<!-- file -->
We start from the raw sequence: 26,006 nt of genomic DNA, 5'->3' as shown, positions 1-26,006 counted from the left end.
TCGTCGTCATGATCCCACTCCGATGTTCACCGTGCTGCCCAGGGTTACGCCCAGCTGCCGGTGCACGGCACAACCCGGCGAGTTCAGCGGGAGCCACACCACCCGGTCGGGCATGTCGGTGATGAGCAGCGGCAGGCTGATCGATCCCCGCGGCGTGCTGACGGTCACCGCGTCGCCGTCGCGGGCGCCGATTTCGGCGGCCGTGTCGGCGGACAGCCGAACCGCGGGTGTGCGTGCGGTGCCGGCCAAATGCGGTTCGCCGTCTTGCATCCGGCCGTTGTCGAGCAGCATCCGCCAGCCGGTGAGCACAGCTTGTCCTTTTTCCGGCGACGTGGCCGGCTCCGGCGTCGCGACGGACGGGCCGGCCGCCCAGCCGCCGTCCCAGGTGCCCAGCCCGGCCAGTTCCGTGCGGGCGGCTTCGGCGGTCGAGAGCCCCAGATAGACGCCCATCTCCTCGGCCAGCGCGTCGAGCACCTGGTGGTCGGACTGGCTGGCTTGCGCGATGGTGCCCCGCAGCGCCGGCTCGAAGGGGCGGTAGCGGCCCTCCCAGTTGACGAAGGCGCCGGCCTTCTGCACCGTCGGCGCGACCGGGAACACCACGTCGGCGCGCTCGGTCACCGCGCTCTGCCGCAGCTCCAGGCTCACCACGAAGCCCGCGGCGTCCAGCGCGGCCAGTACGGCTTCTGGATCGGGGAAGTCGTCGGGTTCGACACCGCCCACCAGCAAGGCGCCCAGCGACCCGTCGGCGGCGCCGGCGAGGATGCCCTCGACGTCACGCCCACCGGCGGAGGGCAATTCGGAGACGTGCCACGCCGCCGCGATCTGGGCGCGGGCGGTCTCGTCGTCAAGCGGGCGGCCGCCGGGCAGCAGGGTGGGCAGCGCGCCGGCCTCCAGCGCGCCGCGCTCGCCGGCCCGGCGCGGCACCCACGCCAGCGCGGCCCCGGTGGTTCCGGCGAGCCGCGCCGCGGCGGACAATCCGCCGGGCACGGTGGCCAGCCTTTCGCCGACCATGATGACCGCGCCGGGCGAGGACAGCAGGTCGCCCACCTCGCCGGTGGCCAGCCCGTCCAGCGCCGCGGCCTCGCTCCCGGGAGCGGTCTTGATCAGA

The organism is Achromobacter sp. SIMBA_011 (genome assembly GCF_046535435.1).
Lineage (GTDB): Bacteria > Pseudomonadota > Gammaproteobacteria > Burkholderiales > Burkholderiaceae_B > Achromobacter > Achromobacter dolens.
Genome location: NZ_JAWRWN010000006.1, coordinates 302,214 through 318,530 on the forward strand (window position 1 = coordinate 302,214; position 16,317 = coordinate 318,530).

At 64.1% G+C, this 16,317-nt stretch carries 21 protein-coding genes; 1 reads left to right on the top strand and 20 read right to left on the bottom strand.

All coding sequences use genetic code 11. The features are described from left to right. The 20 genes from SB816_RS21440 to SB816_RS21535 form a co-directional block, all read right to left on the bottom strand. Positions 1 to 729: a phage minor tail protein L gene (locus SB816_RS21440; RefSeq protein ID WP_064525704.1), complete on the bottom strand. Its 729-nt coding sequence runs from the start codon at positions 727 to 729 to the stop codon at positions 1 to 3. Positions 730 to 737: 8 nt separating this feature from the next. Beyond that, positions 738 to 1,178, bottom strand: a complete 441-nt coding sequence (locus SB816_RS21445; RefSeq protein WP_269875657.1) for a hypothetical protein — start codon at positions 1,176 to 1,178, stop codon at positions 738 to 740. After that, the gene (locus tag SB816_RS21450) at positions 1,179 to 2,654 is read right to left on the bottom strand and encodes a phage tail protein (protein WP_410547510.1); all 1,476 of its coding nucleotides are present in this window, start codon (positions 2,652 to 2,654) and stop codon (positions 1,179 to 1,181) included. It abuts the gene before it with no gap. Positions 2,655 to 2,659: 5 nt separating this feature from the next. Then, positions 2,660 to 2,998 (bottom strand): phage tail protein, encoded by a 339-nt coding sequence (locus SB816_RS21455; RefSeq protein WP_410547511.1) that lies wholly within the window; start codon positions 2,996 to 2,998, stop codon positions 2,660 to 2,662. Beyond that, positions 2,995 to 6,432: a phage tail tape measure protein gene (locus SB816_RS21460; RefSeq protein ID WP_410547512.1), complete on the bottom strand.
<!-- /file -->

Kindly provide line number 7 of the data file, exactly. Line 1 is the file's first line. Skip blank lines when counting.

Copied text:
All coding sequences use genetic code 11. The features are described from left to right. The 20 genes from SB816_RS21440 to SB816_RS21535 form a co-directional block, all read right to left on the bottom strand. Positions 1 to 729: a phage minor tail protein L gene (locus SB816_RS21440; RefSeq protein ID WP_064525704.1), complete on the bottom strand. Its 729-nt coding sequence runs from the start codon at positions 727 to 729 to the stop codon at positions 1 to 3. Positions 730 to 737: 8 nt separating this feature from the next. Beyond that, positions 738 to 1,178, bottom strand: a complete 441-nt coding sequence (locus SB816_RS21445; RefSeq protein WP_269875657.1) for a hypothetical protein — start codon at positions 1,176 to 1,178, stop codon at positions 738 to 740. After that, the gene (locus tag SB816_RS21450) at positions 1,179 to 2,654 is read right to left on the bottom strand and encodes a phage tail protein (protein WP_410547510.1); all 1,476 of its coding nucleotides are present in this window, start codon (positions 2,652 to 2,654) and stop codon (positions 1,179 to 1,181) included. It abuts the gene before it with no gap. Positions 2,655 to 2,659: 5 nt separating this feature from the next. Then, positions 2,660 to 2,998 (bottom strand): phage tail protein, encoded by a 339-nt coding sequence (locus SB816_RS21455; RefSeq protein WP_410547511.1) that lies wholly within the window; start codon positions 2,996 to 2,998, stop codon positions 2,660 to 2,662. Beyond that, positions 2,995 to 6,432: a phage tail tape measure protein gene (locus SB816_RS21460; RefSeq protein ID WP_410547512.1), complete on the bottom strand.